Egypt, Libya, Morocco and Tunisia have all signed
and ratified the Convention on the Elimination of All Forms of Discrimination
against Women (CEDAW). However, only Libya and Tunisia are Parties
to the Optional Protocol, which recognises the competence of the
Committee on the Elimination of Discrimination against Women to
receive complaints from individuals or groups. In 2006, Morocco
declared it would ratify the Optional Protocol but this statement
was not followed up by concrete action.
In recent years, Northern African countries, especially Egypt
and Morocco, have taken steps to withdraw reservations to important
articles. In particular, Morocco withdrew its reservations to Articles
9.2 and 16 in April 2011. However, to date, some reservations remain,
- Article 2 on
policy measures to be undertaken to eliminate discrimination (Libya,
- Article 9.2 on equality of rights between women and men
on passing nationality to children (Tunisia);
- to Article 15.4 on equality before the law, which refers
also to the movement of persons and freedom to choose residence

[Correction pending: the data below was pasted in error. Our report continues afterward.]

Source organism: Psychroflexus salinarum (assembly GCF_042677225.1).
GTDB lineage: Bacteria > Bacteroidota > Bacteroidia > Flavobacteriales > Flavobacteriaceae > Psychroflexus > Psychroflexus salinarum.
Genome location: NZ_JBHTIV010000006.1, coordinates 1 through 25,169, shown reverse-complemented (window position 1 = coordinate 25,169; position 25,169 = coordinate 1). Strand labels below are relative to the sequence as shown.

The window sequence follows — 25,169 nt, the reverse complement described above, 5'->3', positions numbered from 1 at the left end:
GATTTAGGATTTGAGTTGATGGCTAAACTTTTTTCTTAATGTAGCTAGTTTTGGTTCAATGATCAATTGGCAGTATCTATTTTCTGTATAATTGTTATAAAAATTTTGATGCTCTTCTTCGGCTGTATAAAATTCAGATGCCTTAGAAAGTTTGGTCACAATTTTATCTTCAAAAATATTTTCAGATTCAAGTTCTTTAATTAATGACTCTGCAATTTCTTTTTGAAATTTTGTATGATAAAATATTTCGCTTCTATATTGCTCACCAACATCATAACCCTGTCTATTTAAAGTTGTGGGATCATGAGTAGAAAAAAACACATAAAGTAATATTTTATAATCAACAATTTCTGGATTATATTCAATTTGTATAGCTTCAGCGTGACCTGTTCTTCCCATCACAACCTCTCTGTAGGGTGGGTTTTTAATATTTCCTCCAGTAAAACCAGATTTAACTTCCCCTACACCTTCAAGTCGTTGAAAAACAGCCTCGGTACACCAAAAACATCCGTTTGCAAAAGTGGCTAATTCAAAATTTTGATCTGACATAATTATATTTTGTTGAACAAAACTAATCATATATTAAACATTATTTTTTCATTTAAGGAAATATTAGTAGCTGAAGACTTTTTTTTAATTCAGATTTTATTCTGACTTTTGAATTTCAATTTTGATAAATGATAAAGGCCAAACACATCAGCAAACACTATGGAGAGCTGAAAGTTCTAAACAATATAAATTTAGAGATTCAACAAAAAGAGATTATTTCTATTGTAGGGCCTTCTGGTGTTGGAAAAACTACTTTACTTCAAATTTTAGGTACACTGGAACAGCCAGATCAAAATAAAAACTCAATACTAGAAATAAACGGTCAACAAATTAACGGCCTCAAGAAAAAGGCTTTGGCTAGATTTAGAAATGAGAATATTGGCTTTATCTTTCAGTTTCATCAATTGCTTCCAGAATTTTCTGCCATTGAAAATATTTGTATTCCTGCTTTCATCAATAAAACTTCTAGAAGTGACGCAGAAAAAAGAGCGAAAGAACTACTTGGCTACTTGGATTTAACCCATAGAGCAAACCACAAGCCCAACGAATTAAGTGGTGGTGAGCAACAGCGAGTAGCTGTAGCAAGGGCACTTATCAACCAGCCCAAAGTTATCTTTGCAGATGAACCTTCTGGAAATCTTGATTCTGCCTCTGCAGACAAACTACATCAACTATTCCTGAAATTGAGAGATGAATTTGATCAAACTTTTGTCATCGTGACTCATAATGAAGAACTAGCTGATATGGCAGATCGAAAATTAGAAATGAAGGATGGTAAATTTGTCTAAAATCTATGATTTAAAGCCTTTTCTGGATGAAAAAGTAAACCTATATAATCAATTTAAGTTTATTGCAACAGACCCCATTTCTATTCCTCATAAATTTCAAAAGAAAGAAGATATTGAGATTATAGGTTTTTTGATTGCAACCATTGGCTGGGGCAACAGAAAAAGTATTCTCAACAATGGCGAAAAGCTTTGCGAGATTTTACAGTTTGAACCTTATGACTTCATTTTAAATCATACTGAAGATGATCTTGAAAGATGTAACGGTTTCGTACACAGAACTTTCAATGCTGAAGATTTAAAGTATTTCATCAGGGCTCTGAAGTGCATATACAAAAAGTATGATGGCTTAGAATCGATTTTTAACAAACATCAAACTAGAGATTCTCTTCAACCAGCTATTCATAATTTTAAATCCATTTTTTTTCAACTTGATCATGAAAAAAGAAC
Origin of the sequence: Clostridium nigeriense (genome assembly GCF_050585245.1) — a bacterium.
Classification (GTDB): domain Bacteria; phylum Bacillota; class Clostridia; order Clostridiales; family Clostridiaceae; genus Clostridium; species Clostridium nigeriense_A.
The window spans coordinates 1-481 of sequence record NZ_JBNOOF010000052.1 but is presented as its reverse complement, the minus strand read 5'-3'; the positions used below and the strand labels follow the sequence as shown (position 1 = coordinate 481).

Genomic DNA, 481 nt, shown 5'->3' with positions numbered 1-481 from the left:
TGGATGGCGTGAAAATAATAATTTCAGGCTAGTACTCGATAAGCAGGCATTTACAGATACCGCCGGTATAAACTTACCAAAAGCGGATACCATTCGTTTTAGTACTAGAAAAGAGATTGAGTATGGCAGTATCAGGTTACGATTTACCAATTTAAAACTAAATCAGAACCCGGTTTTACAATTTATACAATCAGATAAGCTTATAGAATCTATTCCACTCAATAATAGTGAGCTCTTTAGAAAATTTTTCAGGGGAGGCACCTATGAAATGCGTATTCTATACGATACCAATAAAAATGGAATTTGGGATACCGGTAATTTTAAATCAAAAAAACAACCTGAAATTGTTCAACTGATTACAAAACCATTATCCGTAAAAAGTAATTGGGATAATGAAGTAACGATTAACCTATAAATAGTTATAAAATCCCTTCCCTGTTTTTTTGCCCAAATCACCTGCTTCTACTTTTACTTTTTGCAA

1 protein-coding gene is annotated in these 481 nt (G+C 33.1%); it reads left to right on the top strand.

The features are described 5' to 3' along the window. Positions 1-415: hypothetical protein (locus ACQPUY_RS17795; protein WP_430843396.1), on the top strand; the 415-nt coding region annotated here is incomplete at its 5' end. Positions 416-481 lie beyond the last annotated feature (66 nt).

and domicile (Morocco, Tunisia);
- various paragraphs of Article 16 on marriage and family
law (Egypt, Libya, Tunisia);
- Article 29.1 on the regulation of disputes between one
or more States parties on the interpretation or application of the
convention (Morocco, Tunisia).
62. The current process of constitutional reform should be used
as an opportunity to remove the legal obstacles to the lifting of
Morocco could, therefore, give a concrete follow-up to the
declaration made in April 2010 by the King on the 60th anniversary
of the Universal Declaration of Human Rights, that all reservations
to the CEDAW would be withdrawn, and hopefully also ratify the Optional
Tunisia has already taken a concrete step in this direction: